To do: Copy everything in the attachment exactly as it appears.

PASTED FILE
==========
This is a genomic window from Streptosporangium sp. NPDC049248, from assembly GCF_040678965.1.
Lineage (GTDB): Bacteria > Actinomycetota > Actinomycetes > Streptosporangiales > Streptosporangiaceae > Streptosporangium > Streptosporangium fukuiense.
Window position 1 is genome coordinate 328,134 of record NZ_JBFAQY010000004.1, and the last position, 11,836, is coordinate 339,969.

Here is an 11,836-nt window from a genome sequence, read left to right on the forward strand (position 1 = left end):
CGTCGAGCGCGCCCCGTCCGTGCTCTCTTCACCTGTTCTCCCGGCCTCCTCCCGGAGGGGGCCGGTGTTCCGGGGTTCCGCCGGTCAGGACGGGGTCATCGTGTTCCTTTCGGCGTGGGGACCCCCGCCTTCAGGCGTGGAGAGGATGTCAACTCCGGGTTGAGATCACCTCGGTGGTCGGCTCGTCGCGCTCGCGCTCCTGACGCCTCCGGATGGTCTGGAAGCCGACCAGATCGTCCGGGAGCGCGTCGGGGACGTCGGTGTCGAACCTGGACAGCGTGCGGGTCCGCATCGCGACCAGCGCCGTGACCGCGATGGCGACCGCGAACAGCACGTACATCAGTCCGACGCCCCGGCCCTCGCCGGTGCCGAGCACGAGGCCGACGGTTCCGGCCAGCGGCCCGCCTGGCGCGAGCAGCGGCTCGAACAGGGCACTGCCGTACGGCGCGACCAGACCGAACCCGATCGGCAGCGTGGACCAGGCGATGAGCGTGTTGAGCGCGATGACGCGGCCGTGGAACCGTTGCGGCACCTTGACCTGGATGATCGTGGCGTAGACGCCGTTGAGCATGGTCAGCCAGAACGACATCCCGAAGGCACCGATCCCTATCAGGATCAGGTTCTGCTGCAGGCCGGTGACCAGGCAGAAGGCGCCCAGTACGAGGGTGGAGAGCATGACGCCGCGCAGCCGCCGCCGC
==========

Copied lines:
This is a genomic window from Streptosporangium sp. NPDC049248, from assembly GCF_040678965.1.
Lineage (GTDB): Bacteria > Actinomycetota > Actinomycetes > Streptosporangiales > Streptosporangiaceae > Streptosporangium > Streptosporangium fukuiense.
Window position 1 is genome coordinate 328,134 of record NZ_JBFAQY010000004.1, and the last position, 11,836, is coordinate 339,969.

Here is an 11,836-nt window from a genome sequence, read left to right on the forward strand (position 1 = left end):
CGTCGAGCGCGCCCCGTCCGTGCTCTCTTCACCTGTTCTCCCGGCCTCCTCCCGGAGGGGGCCGGTGTTCCGGGGTTCCGCCGGTCAGGACGGGGTCATCGTGTTCCTTTCGGCGTGGGGACCCCCGCCTTCAGGCGTGGAGAGGATGTCAACTCCGGGTTGAGATCACCTCGGTGGTCGGCTCGTCGCGCTCGCGCTCCTGACGCCTCCGGATGGTCTGGAAGCCGACCAGATCGTCCGGGAGCGCGTCGGGGACGTCGGTGTCGAACCTGGACAGCGTGCGGGTCCGCATCGCGACCAGCGCCGTGACCGCGATGGCGACCGCGAACAGCACGTACATCAGTCCGACGCCCCGGCCCTCGCCGGTGCCGAGCACGAGGCCGACGGTTCCGGCCAGCGGCCCGCCTGGCGCGAGCAGCGGCTCGAACAGGGCACTGCCGTACGGCGCGACCAGACCGAACCCGATCGGCAGCGTGGACCAGGCGATGAGCGTGTTGAGCGCGATGACGCGGCCGTGGAACCGTTGCGGCACCTTGACCTGGATGATCGTGGCGTAGACGCCGTTGAGCATGGTCAGCCAGAACGACATCCCGAAGGCACCGATCCCTATCAGGATCAGGTTCTGCTGCAGGCCGGTGACCAGGCAGAAGGCGCCCAGTACGAGGGTGGAGAGCATGACGCCGCGCAGCCGCCGCCGC